I was released for sports when I skated again. Lots of people think that it was way too soon though. My advice is to be patient and wait a good long while before skating again. You want to be prepared mentally as well as physically.
I had conflicting reports from different doctors. I went with the one that was most convenient to what i wanted to do, which was skate as soon as possible.
I asked this same question on the facebook discussion board, found the response from Sarah helful:
Good luck with your recovery! Remember, give it time to heal!
I have a rod in my tibia, plus a plate on my fibula. I wasn't cleared for skating until 6 months, then 8 months I was cleared for contact. I'm no doctor, but I've heard it takes 3 months for bone to heal - and really a year until you are fully healed, muscles and tendons back to "normalcy". So in my opinion you probably just had another "accident" while your bones & muscles were still in a fragile state.
I took it really easy coming back, and I had knee issues due to the surgery (they opened my kneed to insert the rod in my tibia). So my transitions felt really awkward, muscles all stiff. Did you do PT after? Don't let your dr tell you that you don't need it. I had an excellent surgeon that said I didn't need more PT, since I played derby (what kind of reasoning is this??) ...but he had really no idea of the issues I was having and frankly, he's a surgeon, not a physical therapist. He's trained to put bones back together, not the movement of the body. I knew something wasn't right. So I opted for more PT with a facility that specializes in getting you back in shape for sports - not just walking around. Even after over a year (my injury happened Feb 22 2010), I am skating and bouting but still have some issues with my healed leg aching.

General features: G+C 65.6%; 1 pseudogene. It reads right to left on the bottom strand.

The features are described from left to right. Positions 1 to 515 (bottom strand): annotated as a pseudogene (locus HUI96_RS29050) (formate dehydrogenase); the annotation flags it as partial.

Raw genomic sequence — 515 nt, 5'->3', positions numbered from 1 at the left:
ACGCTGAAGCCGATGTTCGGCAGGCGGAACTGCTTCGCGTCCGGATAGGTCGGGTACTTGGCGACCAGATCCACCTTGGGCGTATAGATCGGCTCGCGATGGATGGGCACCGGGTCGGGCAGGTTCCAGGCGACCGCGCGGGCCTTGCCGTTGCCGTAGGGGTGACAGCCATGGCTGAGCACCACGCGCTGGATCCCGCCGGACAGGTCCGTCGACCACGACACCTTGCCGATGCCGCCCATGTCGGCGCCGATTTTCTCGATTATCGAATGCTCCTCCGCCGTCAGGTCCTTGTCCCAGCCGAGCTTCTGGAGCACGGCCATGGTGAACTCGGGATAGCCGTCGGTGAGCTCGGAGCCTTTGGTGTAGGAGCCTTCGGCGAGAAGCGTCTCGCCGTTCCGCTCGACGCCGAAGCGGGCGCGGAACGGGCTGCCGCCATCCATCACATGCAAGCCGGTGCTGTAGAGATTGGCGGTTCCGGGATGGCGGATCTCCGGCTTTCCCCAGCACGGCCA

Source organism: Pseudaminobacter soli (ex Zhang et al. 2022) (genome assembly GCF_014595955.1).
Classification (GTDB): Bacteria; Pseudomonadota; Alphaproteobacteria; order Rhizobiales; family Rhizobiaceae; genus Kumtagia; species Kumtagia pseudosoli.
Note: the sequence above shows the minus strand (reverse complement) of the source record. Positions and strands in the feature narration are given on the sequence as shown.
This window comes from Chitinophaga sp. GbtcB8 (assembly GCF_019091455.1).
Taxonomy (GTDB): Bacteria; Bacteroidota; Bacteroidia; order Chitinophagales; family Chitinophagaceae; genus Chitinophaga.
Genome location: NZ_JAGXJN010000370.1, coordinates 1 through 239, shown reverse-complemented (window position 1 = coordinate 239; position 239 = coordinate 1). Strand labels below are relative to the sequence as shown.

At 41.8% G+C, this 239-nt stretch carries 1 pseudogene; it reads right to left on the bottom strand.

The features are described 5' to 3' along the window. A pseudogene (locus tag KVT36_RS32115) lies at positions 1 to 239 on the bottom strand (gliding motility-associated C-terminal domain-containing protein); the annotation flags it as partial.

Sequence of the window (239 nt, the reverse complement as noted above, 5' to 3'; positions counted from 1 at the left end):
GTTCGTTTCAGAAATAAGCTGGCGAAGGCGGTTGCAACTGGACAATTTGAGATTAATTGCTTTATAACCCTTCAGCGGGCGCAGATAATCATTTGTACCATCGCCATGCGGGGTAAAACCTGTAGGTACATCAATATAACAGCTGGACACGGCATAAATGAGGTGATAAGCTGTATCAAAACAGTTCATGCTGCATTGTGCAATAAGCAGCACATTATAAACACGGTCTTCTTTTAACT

@PWN Jett - Glad to hear she is doing well. Unfortunately for me, injuries with rods are usually much more significant than plates and take longer to heal. :(
Yikes, I have a plate and 6 screws from ankle surgery but not a whole rod. Did you do rehab? I broke my left ankle Feb. 3rd, 2011, surgery Feb. 8th and it wasn't until May that I was back on skates (just doing the basics) after a month and half of rehab.
It sounds like you may have jumped the gun a bit - I'm not judging or anything as I know that you just wanted to skate - but I think it would be best to get a few opinions with the doctors/therapists and take it SLOW next time.
Yeah, i think i wasn't really aware of the severity of my injury and perhaps did jump the gun a little bit. I did some PT, but probably not enough. I was still walking with a limp, but I figured that didn't matter on skates. Probably didn't help that I was wearing brand new wheels on a wood floor either. That is what caused me to slip.
I'm just affraid that if I started skating again, I could just as easily slip in that same way, and that because the rod is there, my bone won't have the natural flex it used to and I will be more susceptible to breaking bones than someone without a rod in their leg. I don't know if that's the case. I haven't found any evidence to support this theory.
Well first thing is I guess talk to the docs about your theory with the rod. I don't have one so I'm not familiar but I think it would help your fears if you knew the facts from doctors who can assess your specific situation/needs first hand and let you know if what you are fearing is real or just in your head. I'm not minimizing it as it IS scary - I think it would just help to know the reality of the rod and it's affect on your bones/skating ability. I did a LOT of PT (6 weeks at 2-3 times a week) and I know my muscles were way better for it as they could see what I was doing and challenge me as needed.
After you figure out the physical reality and see what's going on, then assess if you want to try again. It will ALWAYS be scary (it gets less, but it is there and pops up at weird times) but it shouldn't be your foremost thought when you look at skates or I think it will just screw with you and you don't deserve that.